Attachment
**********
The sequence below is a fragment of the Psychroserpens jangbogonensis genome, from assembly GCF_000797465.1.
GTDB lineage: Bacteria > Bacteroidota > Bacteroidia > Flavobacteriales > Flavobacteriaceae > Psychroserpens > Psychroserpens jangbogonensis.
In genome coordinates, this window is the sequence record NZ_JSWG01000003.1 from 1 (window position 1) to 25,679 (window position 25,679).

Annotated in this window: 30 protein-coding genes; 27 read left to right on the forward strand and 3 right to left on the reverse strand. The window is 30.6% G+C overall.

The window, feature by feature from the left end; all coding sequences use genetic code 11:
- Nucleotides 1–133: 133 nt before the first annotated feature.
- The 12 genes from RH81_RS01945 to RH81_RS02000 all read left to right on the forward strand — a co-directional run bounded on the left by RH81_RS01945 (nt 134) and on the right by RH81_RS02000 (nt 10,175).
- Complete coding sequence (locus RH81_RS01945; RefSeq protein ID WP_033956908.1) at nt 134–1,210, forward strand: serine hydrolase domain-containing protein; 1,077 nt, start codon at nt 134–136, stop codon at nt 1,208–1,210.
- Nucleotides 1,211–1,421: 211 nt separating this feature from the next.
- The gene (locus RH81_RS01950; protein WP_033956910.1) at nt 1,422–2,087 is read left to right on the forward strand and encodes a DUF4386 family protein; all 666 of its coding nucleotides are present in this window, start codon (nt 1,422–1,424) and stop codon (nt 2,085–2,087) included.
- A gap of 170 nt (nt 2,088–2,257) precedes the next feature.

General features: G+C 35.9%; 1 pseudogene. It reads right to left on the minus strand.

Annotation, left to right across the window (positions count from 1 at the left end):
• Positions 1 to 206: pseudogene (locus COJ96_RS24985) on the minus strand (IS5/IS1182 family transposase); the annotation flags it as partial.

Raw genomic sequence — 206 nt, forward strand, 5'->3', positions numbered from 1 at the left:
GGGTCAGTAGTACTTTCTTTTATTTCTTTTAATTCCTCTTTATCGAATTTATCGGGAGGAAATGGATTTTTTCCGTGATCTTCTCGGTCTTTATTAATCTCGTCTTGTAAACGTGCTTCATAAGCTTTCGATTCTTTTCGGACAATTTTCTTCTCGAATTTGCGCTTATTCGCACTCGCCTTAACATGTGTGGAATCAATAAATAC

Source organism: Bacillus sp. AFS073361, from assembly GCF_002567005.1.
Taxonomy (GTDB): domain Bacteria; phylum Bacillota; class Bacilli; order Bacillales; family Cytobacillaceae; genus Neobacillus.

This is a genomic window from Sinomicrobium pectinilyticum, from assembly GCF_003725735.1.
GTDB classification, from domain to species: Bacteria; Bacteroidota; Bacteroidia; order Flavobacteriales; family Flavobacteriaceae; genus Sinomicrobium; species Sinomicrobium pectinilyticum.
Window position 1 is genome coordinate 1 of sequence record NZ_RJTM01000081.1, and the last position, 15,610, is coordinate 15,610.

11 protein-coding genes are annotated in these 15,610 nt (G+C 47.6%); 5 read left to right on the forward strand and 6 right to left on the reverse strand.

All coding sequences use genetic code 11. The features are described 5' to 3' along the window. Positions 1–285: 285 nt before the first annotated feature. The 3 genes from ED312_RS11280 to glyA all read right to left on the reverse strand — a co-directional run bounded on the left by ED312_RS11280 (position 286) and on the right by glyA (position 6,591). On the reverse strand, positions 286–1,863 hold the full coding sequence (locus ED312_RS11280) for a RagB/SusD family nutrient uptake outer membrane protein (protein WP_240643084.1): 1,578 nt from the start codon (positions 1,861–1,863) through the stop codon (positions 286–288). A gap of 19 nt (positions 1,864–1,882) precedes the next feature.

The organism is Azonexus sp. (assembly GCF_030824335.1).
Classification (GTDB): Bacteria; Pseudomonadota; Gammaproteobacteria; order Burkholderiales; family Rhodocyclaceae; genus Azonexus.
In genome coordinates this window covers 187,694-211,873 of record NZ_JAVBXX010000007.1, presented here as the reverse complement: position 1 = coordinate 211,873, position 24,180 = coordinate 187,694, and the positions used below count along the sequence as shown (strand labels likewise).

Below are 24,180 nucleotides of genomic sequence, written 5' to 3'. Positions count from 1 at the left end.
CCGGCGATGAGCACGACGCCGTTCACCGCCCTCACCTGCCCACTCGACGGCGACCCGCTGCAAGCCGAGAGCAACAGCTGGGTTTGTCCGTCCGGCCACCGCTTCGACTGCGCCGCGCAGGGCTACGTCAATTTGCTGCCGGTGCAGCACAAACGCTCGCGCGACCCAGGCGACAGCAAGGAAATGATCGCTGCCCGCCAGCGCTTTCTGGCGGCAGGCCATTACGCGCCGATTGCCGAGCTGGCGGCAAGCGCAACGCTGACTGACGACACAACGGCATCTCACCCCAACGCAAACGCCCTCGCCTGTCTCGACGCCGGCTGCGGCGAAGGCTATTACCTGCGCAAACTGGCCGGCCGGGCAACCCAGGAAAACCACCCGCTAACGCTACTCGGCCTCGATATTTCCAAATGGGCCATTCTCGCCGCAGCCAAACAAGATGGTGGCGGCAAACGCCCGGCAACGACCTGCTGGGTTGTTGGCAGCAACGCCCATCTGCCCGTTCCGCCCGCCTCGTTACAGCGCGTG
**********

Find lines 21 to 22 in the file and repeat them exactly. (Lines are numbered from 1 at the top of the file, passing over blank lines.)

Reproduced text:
Window position 1 is genome coordinate 1 of sequence record NZ_RJTM01000081.1, and the last position, 15,610, is coordinate 15,610.

11 protein-coding genes are annotated in these 15,610 nt (G+C 47.6%); 5 read left to right on the forward strand and 6 right to left on the reverse strand.